3. Gnarls Barkley, St. Elsewhere (Listen to the original review)
  4. The Decemberists, The Crane Wife (Listen to the original review, or listen to lead singer Colin Meloy's appearance on the show)
  5. Lupe Fiasco, Food & Liquor (Listen to the original review)
  6. Grandaddy, Just Like the Fambly Cat (Listen to the original review, or listen to front man Jason Lytle's appearance on the show)
  7. Neil Young, Living with War
  8. Peaches, Impeach My Bush (Listen to the original review)
  9. The Dresden Dolls, Yes, Virginia…
  10. Rhymefest, Blue Collar (Listen to Rhymefest's appearance on the show)
  11. Cursive, Happy Hollow (Listen to the original review)
  12. Beck, The Information (Listen to the original review)
  13. Jenny Lewis and the Watson Twins, Rabbit Fur Coat (Listen to the original review, or listen to the band's appearance on the show)
  14. Van Hunt, On the Jungle Floor (Listen to the original review)
  15. The Raconteurs, Broken Boy Soldiers (Listen to the original review)
  16. Mission of Burma, The Obliterati (Listen to the original review, listen to the band's appearance on the show)
  17. Tom Petty, Highway Companion (Listen to the original review)
  18. Neko Case, Fox Confessor Brings the Flood (Listen to the original review)
  19. Secret Machines, Ten Silver Drops (Listen to the original review)
  20. Album Leaf, Into the Blue Again

Greg

  1. TV on the Radio, Return to Cookie Mountain (Listen to the original review)
  2. Clipse, Hell Hath No Fury (Listen to the original review)
  3. Mission of Burma, The Obliterati (Listen to the original review, listen to the band's appearance on the show)
  4. Jenny Lewis with the Watson Twins, Rabbit Fur Coat (Listen to the original review, or listen to the band's appearance on the show)
  5. Midlake, The Trials of Van Occupanther
  6. Ghostface Killah, Fishscale (Listen to the original review)
  7. Art Brut, Bang Bang Rock & Roll (Listen to the band's appearance on the show)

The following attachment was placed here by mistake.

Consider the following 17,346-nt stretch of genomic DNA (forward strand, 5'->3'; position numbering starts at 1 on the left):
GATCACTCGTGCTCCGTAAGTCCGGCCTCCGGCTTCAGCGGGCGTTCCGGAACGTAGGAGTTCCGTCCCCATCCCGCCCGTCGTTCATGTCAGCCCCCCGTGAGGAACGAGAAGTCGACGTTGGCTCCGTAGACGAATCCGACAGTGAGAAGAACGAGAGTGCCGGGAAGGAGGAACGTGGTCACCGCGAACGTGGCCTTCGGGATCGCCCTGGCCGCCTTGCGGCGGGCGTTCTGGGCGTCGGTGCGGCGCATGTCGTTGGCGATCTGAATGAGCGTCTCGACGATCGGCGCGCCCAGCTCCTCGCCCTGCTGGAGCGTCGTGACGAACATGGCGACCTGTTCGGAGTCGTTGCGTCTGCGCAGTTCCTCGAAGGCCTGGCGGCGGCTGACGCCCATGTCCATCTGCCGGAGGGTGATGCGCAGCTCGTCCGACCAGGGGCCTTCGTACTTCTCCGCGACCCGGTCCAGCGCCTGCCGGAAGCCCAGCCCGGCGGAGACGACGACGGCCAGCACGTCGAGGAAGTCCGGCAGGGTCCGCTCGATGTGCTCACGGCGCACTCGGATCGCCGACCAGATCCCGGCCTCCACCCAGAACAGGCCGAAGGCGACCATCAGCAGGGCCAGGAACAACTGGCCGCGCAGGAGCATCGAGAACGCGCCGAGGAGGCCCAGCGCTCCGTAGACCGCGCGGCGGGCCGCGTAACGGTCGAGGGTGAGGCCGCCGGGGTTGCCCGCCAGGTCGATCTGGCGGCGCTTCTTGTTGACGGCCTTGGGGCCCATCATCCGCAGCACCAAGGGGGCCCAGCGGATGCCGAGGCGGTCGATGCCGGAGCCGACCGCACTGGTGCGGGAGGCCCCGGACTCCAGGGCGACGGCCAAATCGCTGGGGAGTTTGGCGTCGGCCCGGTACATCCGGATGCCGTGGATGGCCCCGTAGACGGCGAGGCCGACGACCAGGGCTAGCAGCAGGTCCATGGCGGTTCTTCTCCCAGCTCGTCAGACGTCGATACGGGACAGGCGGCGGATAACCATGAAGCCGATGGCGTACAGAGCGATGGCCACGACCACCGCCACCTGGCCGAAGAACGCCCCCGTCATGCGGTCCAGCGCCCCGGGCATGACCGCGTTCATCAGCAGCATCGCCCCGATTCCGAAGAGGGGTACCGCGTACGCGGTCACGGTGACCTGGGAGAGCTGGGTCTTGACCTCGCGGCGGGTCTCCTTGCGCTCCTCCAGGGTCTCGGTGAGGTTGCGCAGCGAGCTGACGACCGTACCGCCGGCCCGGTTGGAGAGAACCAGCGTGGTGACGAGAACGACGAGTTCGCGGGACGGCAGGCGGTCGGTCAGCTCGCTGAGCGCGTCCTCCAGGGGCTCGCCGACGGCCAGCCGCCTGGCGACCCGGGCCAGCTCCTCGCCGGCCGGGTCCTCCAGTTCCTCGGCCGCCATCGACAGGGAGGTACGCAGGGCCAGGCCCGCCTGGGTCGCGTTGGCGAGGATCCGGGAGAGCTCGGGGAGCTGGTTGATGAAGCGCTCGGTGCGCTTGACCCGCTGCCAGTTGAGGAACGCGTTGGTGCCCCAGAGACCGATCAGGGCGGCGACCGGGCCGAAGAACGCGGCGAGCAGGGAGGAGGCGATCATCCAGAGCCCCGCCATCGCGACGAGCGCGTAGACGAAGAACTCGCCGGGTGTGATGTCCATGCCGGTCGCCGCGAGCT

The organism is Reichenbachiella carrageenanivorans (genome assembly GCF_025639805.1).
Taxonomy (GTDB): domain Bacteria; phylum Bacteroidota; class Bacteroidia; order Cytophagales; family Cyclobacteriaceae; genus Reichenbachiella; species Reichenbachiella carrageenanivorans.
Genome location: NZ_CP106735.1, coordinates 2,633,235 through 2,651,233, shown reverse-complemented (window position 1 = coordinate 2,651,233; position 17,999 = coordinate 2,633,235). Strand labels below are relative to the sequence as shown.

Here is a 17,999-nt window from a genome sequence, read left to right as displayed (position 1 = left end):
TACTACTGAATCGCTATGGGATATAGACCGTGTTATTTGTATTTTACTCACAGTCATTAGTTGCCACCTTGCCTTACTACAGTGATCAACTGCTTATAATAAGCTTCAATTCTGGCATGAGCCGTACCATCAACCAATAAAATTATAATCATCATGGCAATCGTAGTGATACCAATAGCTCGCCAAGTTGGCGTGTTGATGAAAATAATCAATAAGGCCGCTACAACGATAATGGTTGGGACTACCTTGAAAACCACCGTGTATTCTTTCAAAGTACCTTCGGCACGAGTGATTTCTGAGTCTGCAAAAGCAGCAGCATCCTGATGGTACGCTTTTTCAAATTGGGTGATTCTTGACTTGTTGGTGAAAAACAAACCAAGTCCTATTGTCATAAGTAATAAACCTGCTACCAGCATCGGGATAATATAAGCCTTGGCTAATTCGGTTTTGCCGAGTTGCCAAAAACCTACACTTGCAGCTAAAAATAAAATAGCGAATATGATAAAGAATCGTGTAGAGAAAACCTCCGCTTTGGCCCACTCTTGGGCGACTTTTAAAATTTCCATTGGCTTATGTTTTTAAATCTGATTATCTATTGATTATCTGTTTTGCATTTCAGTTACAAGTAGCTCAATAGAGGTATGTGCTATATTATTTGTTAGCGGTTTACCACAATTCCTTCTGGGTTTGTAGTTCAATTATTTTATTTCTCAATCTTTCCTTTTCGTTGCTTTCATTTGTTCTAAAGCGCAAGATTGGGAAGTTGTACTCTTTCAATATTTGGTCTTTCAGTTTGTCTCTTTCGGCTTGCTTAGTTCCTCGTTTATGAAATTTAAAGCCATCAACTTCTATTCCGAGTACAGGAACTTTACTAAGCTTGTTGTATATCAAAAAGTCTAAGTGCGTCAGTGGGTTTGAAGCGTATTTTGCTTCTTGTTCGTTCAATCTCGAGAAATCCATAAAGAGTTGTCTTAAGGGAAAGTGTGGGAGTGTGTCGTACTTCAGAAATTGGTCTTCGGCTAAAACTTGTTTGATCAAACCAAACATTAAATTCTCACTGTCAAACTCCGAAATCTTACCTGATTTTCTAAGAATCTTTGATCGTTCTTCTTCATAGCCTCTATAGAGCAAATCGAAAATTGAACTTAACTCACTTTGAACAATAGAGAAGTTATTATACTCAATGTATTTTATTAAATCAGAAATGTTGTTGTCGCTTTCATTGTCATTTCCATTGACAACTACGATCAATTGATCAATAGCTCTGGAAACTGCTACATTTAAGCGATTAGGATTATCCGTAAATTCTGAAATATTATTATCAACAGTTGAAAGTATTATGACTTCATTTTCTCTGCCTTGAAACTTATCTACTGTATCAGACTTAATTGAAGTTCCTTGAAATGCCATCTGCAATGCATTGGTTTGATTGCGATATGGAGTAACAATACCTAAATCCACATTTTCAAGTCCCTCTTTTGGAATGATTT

8. Girl Talk, Night Ripper
  9. Parts and Labor, Stay Afraid
  10. Lupe Fiasco, Food and Liquor (Listen to the original review)
  11. M. Ward, Post-War (Listen to the original review)
  12. Neko Case, Fox Confessor Brings the Flood (Listen to the original review)
  13. Love is All, Nine Times that Same Song
  14. Rhymefest, Blue Collar (Listen to Rhymefest's appearance on the show)
  15. The Decemberists, The Crane Wife (Listen to the original review, or listen to lead singer Colin Meloy's appearance on the show)
  16. Mastodon, Blood Mountain (Listen to the original review)
  17. Gnarls Barkley, St. Elsewhere (Listen to the original review)
  18. Tom Waits, Orphans (Listen to the original review)
  19. Lily Allen, Alright, Still (Listen to the original review)
  20. Cursive, Happy Hollow (Listen to the original review)
Go to episode 54
features

SXSW '06

This week on the show, Jim and Greg share their recent experiences at the SXSW Festival in Austin, Texas. Our hosts joined over 10,000 other festival registrants to attend music industry panels, conduct interviews, and most importantly, see new bands. In the four days they were there, Jim and Greg heard a lot of music. They share some of the best with you.

  • First is The Dresden Dolls. Jim went to see the Boston group and fell in love with their blend of German cabaret performance style and '80s synth-pop melodies. You can hear a little bit of "Modern Moonlight" off their upcoming release, Yes Virginia.

  • Next up, Greg discusses one his finds: Art Brut. He enjoyed this British band's straightforward melodies, catchy choruses, and witty monologues so much that he saw them twice in Austin. This critic even scrawled“New Kings of Rock”in his notebook following one performance. Jim joined him to see the band at the Pitchfork/Windish party, where they shared a bill with RJD2, Spank Rock, and one of Greg's other discoveries, Swedish indie pop quintet Love is All. Art Brut, who just recently played a sold-out show at the Metro, entertained the entire staff so much that they were invited to appear on the show the week after the festival wrapped. Listen for that interview in the weeks to come.

Beastie Boys at SXSW 2006

  • In between running from show to show, Jim and Greg took a brief moment to sit down with The Beastie Boys. The hip-hop pioneers were down in Austin to promote their recent concert film, Awesome; I Fucking Shot That, and spoke to Jim and Greg about making the movie, sampling, copyright laws, and the longevity of their career.

  • Back to the rundown of our hosts‘ favorite Austin discoveries. Jim’s next pick, The Black Angels, actually hails from the Texas state capital. After reading Jim's book on psychedelic rock, members of the band contacted him and explained that they were right up his alley. They were right. Jim, who caught some of the dark, Velvet Underground-influenced music in the sterile environment of Austin Convention Center, was totally blown away. To describe the band, he quotes their website which begs the listener to "Picture a red moonlit night, deep in the heart of Texas, with the ghosts of Nico and Timothy Leary being called back from the dead to guide you on a journey through Heaven & Hell and back again." Whoa, man…